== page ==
Jonathan Fielding, MD, MPH, co-chair of the Task Force and health director of Los Angeles County in California, says his county used evidence in the Guide that found that mass media efforts aimed at getting people to stop smoking only work in conjunction with other efforts.
Several community and health leaders of San Bernardino, Calif., the largest geographic county in the U.S., spoke at the recent briefing on use of the Community Guide to help improve population health in their county. San Bernardino ranked 44th out of 57 counties in the 2013 County Health Rankings. “The [Community] Guide has been instrumental in our work looking at population health,” says Dora Barilla, DrPH, Asst. Vice President for Strategy and Innovation at Loma Linda University Health, at the recent briefing. Loma Linda was part of a community initiative begun several years ago to improve population health in San Bernardino, which has 4.2 million residents in San Bernardino, “many with significant disparities,” said Barilla.
“We needed to identify the highest impact initiatives and without the community guide, we could not have done that,” said Barilla. “We used it to move forward fast. We needed science and evidence. Using the guide we were able to galvanize 20 of 24 cities. We were able to use what worked and not waste time on practices that were ineffective and outdated.”
Critical features of the Guide, said Barilla, is that it has targeted approaches for different populations “and does not take a one size fits all approach.” One key outcome, according to Barilla, was that hospitals engaged in community benefit efforts—a requirement for nonprofit hospitals under the Affordable Care Act. “We now had science and metrics to invest in upstream initiatives.”
>>Bonus Link: Watch a County Health Rankings and Roadmaps video on initiatives now in place to help improve population health in San Bernardino.
Just a few metro stops can mean the difference between an extra five to ten years added to your lifespan. Using new city maps, the Commission to Build a Healthier America, which reconvened recently after a four year hiatus, is illustrating the dramatic disparity between the life expectancies of communities mere miles away from each other. Where we live, learn, work and play can have a greater impact on our health than we realize.
For too many people, making healthy choices can be difficult because the barriers in their communities are too high—poor access to affordable healthy foods and limited opportunities for exercise, for example. The focus for the Commission’s 2013 deliberations will be on how to increase opportunities for low-income populations to make healthier choices.
The two maps of the Washington, D.C. area and New Orleans help to quantify the differences between living in certain parts of the region versus others.
Living in Northern Virginia’s Fairfax and Arlington Counties instead of the nearby District of Columbia, a distance of no more than 14 miles, can mean about six or seven more years in life expectancy. The same disparity exists between babies born at the end of the Washington Metropolitan Transit Authority’s (known as the Metro) Red Line in Montgomery County—ranked second out of 24 counties in the County Health Rankings, metrics developed by the Robert Wood Johnson Foundation and the University of Wisconsin to show the health of different counties—and those born and living at the end of the Metro’s Blue Line in Prince George’s County, which ranked 17th in the County Health Rankings.
Under the Affordable Care Act, tax-exempt hospitals are now required to conduct a community health needs assessment at least every three years and develop an implementation strategy to tackle the needs identified by the assessment.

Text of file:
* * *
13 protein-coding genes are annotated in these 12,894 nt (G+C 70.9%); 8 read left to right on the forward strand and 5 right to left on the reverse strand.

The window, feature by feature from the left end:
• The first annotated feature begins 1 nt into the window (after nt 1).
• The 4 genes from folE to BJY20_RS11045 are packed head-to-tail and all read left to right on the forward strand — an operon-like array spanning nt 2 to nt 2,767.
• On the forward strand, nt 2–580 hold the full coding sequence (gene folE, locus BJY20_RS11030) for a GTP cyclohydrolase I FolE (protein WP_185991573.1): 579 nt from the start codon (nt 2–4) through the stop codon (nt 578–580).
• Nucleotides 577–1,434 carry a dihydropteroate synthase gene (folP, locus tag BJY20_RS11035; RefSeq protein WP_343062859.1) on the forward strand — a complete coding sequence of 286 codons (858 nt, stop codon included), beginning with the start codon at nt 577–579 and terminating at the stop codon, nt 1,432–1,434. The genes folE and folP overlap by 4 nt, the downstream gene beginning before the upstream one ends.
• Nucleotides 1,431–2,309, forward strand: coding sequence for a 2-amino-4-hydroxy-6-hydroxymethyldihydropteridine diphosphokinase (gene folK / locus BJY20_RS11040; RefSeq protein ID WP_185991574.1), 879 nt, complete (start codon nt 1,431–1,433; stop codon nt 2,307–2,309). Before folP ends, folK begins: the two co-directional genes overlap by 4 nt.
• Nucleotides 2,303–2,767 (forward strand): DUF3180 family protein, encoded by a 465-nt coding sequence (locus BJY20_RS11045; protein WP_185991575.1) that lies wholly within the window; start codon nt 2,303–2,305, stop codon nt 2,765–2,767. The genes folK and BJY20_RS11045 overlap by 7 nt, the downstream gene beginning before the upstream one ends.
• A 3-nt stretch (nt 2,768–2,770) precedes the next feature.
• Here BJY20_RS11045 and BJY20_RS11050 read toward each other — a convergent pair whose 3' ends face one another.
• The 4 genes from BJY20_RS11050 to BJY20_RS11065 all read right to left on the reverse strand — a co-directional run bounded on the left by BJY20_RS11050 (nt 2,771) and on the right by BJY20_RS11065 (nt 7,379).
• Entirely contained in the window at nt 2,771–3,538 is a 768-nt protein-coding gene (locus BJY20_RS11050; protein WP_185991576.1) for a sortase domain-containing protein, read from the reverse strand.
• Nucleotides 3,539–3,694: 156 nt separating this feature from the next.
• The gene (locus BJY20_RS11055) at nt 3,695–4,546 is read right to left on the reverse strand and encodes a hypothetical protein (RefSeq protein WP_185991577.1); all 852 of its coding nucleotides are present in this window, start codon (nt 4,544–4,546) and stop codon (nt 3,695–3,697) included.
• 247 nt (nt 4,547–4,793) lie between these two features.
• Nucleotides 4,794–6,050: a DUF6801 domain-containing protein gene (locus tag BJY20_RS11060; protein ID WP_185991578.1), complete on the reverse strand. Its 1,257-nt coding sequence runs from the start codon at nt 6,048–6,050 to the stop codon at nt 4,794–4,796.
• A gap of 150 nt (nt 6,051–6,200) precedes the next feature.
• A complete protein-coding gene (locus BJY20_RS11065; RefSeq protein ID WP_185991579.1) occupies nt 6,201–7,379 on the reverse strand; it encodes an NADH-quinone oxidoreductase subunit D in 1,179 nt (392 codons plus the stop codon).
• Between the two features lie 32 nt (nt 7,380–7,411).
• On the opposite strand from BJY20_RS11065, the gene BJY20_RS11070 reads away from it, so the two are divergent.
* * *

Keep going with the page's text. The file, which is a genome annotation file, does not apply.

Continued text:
At this week’s AcademyHealth meeting in Baltimore, experts moved from the “guess what you have to do” approach to community benefit heard at some public health meetings to some practical strategies hospitals can follow not only to fulfill the letter of the law, but to actually improve community health.
Peter Sartorius, community benefit director of the Muskegon (Michigan) Community Health Project, which brings together several Mercy hospitals in the region, told the audience that costs of the requirement can range from about $12,000 for a staff person to conduct the needs assessment to about $65,000 if a consultancy, such as a public health institute, does the work. Mercy requires that the County Health Rankings, developed through a collaboration of the Robert Wood Johnson Foundation and the University of Wisconsin Population Health Institute, be used by the hospitals in its network as the baseline measures of community health.
Sartorius urged hospitals to choose “collaborative partners” such as community health clinics, United Way agencies and universities, who can help develop the assessment and report and also share in the cost. Others have said that community benefit also offers a ripe opportunity for collaboration between hospitals and public health departments, which already house a lot of data and have similar community needs assessment requirements for voluntary accreditation.
RWJF ‘Commission to Build a Healthier America’ Reconvenes to Focus on Early Childhood and Improving Community Health
What do the needs of children in early childhood and improving community health have to do with each other? Everything, according to a group of panelists who addressed the Robert Wood Johnson Foundation (RWJF) Commission to Build a Healthier America at a public meeting in Washington, D.C. yesterday.
Early childhood education and other interventions early in life, particularly for low-income children, can set kids on a path to better jobs, increased income and less toxic stressors such as violence and food insecurity, according to testimony at the today’s meeting. And that in turn creates more stable and healthier communities. Those two issues are the focus of the Commission, which plans to release actionable recommendations in September.